Is it Time for a New Elevator Sales Pitch?

February 17, 2012
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From entrepreneurs and career seekers to sales pros, everyone needs a great elevator pitch. If you don’t already know what an elevator pitch is, here is a definition: An elevator speech is a short, 30-second or less verbal picture of what you do and what you have to offer others. The entire precept behind an elevator speech is to get someone to want to know more. Consider this to be sort of like a personal commercial or a teaser of what you are all about.

If you’ve used elevator speeches in the past, then you may want to start developing a new one for yourself, because there’s a good chance you are using an outdated one. Your elevator speech may not be serving you as well, because you are not as enthusiastic about sharing it with others. Without passion behind it, even a well-rehearsed elevator pitch can fall flat.

Here are Dale Carnegie’s recommended elements of creating and delivering an elevator speech– because it’s time for a new and improved one. (Source: USA Today, Sept 2011)

  • Preparation is key.  Take the time to actually sit down and write down who you are, what you represent, and what makes you unique. This is critical to developing an accurate and compelling elevator speech. By being prepared, you will also be confident when the time comes to present this to others.
  • Practice the speech. It may sound silly at first, but your best course of action after you have drafted your elevator pitch is to practice it in front of a mirror. Read your elevator speech out loud, listening for anything that sounds odd or over the top. Then ask a friend or family member to give you feedback too.
  • Presentation is critical. Your voice and how you project your voice can make or break even the best elevator pitch, so you’ll also want to practice this. Start by standing tall, eyes focused on listeners in front of you. Breathe deeply from your diaphragm and open your hands and arms up, to create a welcoming and confident stance.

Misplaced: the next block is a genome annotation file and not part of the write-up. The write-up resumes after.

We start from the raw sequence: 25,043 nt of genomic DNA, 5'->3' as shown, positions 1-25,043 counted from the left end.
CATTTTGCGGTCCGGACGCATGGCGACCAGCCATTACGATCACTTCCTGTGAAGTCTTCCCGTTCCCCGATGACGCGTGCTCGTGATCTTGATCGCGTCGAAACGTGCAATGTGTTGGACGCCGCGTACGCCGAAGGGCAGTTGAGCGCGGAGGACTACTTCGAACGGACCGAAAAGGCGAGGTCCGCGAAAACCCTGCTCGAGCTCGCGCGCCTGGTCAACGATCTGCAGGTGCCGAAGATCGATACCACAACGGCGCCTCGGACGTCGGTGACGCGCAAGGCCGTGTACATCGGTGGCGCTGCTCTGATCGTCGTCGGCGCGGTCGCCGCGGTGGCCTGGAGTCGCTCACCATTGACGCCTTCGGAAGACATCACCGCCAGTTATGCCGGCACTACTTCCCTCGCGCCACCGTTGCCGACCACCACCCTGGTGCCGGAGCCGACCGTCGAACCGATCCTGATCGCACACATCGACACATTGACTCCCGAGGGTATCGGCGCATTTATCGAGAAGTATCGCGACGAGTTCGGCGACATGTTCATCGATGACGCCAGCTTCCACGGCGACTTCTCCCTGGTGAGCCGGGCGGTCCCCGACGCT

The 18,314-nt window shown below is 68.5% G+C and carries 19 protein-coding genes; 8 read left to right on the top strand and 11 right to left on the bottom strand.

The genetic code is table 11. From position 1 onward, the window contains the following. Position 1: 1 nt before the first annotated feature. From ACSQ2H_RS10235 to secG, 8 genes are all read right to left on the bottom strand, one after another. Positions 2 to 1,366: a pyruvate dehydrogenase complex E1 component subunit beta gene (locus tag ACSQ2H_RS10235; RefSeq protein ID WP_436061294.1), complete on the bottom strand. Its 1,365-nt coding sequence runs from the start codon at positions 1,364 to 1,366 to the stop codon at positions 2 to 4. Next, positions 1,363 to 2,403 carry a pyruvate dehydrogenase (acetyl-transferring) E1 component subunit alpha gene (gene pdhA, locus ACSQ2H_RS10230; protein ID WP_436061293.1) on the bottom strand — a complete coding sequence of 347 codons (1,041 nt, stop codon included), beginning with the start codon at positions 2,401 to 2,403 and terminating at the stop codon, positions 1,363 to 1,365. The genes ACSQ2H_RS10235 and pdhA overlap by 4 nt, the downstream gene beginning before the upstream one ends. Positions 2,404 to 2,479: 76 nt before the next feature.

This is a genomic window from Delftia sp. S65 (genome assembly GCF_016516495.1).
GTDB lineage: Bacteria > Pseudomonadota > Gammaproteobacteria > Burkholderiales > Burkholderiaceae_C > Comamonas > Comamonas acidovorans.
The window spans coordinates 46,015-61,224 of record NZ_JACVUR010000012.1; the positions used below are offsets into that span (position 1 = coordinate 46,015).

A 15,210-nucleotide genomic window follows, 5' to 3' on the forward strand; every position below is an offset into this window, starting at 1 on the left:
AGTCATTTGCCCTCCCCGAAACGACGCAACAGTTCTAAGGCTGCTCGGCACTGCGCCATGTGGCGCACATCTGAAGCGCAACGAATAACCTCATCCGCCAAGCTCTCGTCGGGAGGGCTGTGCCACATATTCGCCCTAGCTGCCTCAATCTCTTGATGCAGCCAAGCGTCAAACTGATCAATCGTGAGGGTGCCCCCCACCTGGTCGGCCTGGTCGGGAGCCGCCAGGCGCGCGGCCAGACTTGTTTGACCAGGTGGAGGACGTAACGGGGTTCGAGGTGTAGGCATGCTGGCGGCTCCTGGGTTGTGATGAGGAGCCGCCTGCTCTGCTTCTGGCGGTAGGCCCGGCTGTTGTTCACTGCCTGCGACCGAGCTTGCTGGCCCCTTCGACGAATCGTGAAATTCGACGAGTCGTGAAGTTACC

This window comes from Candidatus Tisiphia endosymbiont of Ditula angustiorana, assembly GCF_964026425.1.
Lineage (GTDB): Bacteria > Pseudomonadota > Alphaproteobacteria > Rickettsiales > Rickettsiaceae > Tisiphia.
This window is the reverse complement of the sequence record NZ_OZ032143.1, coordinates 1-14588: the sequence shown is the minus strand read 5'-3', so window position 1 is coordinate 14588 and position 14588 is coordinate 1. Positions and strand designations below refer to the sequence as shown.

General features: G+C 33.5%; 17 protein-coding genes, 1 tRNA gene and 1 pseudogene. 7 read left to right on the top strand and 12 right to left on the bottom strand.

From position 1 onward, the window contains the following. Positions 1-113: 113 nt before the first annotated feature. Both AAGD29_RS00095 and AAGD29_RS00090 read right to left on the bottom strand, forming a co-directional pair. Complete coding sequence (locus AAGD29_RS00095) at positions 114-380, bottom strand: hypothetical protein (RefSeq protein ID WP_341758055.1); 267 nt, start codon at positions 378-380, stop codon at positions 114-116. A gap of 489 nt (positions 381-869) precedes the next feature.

• Build credibility. Once you have delivered your elevator pitch, feel free to share something about your experience that demonstrates your expertise in your field. This could be your education, your work experience, or any published works you may have. Remember, you must stand out from others and intrigue them for an elevator pitch to work well.
  • Connect with listener. The key to a great elevator speech is being able to really connect with your audience. This means finding a common ground and taking advantage of this. Share an interesting story with those who seem to be interested in you, and let the other person talk and share to find out more. Remember, the more the other person talks at this stage, the easier it will be to discover something you have in common.

For more tips about communicating well and delivering elevator speeches, consider the benefits of taking a Dale Carnegie course – a trusted source of training and information for business and sales professionals for over 100 years.

This post is brought to you by the good folks at DaleCarnegieTrainingofCentral & SouthernNewJersey. We would love to connect with you on Facebook and Twitter@CarnegieJersey.

 

 

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